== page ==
Minnesota parents should work toward a functional relationship even after they get a divorce. This is important for the well-being of their children. Focusing on the children can be an excellent way for the estranged couple to set aside their differences.
Despite no longer being together, parents may want to consider couples’ counseling. At least a few sessions early on may help them come to some agreements about expectations related to sharing custody. This can create a more stable environment for children. When parents do need to meet to talk about child-related issues, they should try to pick a neutral territory. The house they formerly shared may bring up too many difficult emotions. Instead, parents may want to try to meet in a pleasant public location, such as a cafe or a park.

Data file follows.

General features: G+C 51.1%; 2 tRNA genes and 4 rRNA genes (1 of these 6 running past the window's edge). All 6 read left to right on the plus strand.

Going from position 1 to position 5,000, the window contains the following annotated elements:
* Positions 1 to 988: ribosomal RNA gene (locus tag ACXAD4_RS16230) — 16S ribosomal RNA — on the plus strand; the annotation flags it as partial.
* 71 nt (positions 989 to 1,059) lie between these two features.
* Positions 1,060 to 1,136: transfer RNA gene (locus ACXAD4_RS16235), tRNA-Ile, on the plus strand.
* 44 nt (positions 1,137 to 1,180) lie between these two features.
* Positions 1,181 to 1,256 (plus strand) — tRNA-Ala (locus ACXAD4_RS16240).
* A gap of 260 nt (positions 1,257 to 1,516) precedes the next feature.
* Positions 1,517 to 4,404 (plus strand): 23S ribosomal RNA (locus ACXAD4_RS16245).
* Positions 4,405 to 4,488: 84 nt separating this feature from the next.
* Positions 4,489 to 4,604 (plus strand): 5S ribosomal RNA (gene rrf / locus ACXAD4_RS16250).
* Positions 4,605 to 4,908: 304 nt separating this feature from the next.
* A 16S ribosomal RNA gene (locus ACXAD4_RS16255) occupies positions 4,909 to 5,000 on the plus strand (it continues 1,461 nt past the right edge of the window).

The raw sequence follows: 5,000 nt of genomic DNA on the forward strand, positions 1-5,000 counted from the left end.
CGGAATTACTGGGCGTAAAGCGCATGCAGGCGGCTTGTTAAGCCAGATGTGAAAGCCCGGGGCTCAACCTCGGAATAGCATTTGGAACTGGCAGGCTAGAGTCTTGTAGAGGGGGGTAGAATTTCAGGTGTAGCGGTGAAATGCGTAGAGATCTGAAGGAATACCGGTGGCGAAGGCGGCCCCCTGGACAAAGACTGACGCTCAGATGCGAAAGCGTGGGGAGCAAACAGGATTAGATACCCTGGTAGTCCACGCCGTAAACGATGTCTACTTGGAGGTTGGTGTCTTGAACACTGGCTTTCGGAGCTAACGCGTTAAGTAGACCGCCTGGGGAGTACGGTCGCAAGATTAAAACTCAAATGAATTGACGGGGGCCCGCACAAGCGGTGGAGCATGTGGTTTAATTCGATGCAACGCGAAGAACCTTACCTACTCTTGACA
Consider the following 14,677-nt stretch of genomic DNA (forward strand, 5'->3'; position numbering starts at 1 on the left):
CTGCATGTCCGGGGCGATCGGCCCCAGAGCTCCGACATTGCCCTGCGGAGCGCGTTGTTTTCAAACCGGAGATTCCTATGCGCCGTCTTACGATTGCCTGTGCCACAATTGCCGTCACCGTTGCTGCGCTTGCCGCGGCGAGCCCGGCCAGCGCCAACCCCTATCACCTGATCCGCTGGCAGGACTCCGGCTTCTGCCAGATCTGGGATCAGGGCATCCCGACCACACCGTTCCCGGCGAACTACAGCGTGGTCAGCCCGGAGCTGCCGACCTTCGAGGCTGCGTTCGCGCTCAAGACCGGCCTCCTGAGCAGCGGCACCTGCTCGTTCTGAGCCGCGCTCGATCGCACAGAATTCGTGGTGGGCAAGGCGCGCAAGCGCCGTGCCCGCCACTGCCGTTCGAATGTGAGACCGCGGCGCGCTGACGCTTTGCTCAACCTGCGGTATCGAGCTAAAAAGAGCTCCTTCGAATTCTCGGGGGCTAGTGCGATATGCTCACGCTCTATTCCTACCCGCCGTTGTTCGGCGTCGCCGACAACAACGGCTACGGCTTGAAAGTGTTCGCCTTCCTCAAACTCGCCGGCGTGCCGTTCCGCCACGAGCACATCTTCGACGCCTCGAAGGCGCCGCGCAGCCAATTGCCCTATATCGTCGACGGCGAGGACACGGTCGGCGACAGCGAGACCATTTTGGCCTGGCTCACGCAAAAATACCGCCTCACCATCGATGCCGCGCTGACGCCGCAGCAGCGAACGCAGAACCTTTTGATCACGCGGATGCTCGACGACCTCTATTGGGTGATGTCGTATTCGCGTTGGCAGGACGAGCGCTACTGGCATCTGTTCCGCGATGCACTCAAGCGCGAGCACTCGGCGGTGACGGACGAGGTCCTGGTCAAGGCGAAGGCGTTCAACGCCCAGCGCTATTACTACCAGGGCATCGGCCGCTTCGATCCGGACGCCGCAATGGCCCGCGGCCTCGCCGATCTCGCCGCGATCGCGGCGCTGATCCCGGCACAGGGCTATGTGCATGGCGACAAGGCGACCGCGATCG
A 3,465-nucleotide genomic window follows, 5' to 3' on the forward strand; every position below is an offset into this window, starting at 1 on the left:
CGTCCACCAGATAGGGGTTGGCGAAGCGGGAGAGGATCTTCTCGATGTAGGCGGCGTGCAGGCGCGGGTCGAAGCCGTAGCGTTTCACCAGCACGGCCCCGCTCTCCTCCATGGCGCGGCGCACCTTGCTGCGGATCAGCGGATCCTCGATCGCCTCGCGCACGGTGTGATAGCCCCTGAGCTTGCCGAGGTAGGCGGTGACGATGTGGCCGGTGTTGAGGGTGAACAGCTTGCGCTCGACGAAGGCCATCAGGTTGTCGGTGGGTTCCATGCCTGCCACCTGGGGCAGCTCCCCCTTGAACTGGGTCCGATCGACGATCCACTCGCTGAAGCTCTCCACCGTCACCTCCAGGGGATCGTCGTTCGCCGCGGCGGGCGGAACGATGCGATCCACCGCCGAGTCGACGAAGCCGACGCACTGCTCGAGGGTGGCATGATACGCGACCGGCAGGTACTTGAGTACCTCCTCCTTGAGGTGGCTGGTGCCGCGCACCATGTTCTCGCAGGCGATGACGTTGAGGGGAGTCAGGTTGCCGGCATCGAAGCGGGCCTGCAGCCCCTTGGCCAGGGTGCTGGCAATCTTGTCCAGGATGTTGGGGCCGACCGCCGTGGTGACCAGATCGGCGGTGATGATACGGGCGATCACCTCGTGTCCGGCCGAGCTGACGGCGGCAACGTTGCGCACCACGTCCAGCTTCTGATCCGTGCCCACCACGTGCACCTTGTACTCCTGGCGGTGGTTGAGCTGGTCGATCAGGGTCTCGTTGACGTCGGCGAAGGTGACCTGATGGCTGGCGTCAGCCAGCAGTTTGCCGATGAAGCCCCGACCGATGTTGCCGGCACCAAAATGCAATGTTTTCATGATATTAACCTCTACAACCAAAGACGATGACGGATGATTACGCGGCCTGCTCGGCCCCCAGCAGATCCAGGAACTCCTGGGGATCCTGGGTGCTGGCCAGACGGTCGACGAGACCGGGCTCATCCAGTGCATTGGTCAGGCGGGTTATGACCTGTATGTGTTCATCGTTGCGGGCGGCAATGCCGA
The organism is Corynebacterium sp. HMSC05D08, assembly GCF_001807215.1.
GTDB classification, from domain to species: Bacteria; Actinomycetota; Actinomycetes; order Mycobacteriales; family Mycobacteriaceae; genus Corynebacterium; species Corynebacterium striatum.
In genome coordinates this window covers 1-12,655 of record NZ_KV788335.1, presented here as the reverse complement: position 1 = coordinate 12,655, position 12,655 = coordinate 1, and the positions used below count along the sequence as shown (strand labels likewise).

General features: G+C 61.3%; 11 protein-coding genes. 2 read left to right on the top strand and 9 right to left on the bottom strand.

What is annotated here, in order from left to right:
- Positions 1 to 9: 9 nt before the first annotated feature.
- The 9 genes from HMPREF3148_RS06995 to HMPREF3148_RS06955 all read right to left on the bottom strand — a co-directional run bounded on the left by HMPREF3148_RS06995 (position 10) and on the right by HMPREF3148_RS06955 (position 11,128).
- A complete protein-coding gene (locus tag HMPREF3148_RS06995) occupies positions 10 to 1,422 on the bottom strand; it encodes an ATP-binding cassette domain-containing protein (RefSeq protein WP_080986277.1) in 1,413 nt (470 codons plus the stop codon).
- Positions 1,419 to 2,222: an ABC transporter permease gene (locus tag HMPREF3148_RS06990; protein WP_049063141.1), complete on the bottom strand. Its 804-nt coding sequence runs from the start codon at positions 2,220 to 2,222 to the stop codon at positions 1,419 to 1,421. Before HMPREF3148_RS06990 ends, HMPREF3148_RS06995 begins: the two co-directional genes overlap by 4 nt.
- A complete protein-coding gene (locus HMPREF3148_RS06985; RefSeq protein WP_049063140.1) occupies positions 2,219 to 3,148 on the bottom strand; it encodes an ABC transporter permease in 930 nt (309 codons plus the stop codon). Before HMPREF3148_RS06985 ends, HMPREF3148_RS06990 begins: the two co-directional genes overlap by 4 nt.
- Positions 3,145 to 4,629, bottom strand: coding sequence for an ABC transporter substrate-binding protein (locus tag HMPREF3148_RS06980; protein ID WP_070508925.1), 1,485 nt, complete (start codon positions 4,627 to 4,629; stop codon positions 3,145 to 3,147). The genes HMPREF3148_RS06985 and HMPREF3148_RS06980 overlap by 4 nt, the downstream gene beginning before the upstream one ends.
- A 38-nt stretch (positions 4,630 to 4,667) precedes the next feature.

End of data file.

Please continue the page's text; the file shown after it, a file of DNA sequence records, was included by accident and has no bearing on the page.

Money issues are at the root of many divorces, and they may be an issue during and after the divorce as well. One parent may be required to pay child and spousal support to the other. It is usually best if parents are able to work this out with each other instead of having a judge decide. Parents should understand that these are separate payments that have different purposes. A parent who is ordered to pay support should keep up with regular payments. This is an important element of establishing trust.
If a child custody case ends up in court, a judge will use the best interests of the child to make a decision. However, parents have the opportunity to come up with a creative solution that works best for them and their children. Over time, a child’s needs may change, and older children may want some input into the schedule. Parents who need to change the child support amount paid may need to return to court and ask for a modification.